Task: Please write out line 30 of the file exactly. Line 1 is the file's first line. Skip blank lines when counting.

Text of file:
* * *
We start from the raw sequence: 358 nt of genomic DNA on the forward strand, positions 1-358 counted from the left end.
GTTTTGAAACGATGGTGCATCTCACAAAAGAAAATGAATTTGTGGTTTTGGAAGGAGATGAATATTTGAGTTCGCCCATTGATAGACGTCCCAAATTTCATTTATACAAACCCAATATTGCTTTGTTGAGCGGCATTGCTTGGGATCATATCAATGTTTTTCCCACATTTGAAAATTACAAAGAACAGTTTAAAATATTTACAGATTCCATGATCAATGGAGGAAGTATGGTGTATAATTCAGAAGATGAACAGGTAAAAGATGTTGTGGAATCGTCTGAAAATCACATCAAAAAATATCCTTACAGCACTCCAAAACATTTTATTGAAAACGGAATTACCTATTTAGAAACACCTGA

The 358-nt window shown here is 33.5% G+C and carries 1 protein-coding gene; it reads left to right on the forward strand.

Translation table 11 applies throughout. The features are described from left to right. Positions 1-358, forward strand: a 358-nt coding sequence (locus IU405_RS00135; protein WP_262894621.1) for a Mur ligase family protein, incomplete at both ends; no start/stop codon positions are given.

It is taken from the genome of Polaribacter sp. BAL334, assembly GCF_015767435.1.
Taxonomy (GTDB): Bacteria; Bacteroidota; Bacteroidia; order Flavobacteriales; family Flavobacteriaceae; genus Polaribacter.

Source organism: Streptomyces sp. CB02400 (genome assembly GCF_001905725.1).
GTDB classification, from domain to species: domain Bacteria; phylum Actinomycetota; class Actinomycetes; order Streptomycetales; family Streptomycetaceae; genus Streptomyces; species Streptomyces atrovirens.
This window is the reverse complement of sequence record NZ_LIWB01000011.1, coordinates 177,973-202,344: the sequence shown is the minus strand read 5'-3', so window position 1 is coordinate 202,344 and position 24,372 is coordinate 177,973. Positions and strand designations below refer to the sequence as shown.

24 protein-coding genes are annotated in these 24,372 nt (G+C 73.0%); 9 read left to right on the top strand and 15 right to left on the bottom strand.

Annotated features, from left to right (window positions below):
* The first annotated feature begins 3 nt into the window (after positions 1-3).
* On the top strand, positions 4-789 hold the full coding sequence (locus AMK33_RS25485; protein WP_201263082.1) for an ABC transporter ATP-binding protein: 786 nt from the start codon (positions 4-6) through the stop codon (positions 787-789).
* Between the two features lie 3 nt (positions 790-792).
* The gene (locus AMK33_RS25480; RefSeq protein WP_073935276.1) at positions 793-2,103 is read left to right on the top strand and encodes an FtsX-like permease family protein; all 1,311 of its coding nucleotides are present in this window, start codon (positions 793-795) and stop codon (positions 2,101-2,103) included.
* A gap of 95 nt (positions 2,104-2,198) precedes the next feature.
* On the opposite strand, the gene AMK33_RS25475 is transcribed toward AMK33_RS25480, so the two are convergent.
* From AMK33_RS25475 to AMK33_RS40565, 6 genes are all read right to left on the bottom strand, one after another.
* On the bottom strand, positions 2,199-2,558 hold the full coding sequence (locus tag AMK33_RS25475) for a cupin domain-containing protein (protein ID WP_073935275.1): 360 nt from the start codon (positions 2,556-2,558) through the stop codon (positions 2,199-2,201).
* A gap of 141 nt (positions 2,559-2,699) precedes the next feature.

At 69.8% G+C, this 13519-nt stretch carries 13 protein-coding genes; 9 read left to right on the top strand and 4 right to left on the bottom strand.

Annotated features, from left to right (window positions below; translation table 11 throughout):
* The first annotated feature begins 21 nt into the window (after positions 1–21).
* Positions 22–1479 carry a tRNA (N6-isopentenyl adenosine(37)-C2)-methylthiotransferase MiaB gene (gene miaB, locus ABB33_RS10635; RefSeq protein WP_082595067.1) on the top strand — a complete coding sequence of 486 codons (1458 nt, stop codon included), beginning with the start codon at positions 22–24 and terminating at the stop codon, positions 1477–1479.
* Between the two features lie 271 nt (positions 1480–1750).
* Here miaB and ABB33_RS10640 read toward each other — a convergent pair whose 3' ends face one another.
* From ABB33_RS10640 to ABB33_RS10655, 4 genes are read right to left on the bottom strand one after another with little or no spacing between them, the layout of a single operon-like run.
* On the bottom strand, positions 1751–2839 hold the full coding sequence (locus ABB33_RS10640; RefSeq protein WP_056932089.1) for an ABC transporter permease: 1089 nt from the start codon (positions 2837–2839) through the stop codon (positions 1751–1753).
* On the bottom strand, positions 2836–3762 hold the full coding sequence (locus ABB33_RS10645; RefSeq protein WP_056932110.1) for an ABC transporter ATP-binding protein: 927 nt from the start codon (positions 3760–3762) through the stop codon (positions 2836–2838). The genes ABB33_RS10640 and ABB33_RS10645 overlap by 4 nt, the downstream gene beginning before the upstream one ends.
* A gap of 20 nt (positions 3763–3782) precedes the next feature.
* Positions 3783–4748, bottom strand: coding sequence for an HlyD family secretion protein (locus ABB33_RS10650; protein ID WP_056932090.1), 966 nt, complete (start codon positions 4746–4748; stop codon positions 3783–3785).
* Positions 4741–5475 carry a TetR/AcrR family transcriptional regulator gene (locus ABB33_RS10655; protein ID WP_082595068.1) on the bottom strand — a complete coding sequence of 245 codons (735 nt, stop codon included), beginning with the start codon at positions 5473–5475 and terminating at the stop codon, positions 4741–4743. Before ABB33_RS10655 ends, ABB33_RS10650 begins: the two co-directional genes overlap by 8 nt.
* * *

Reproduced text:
* A gap of 20 nt (positions 3763–3782) precedes the next feature.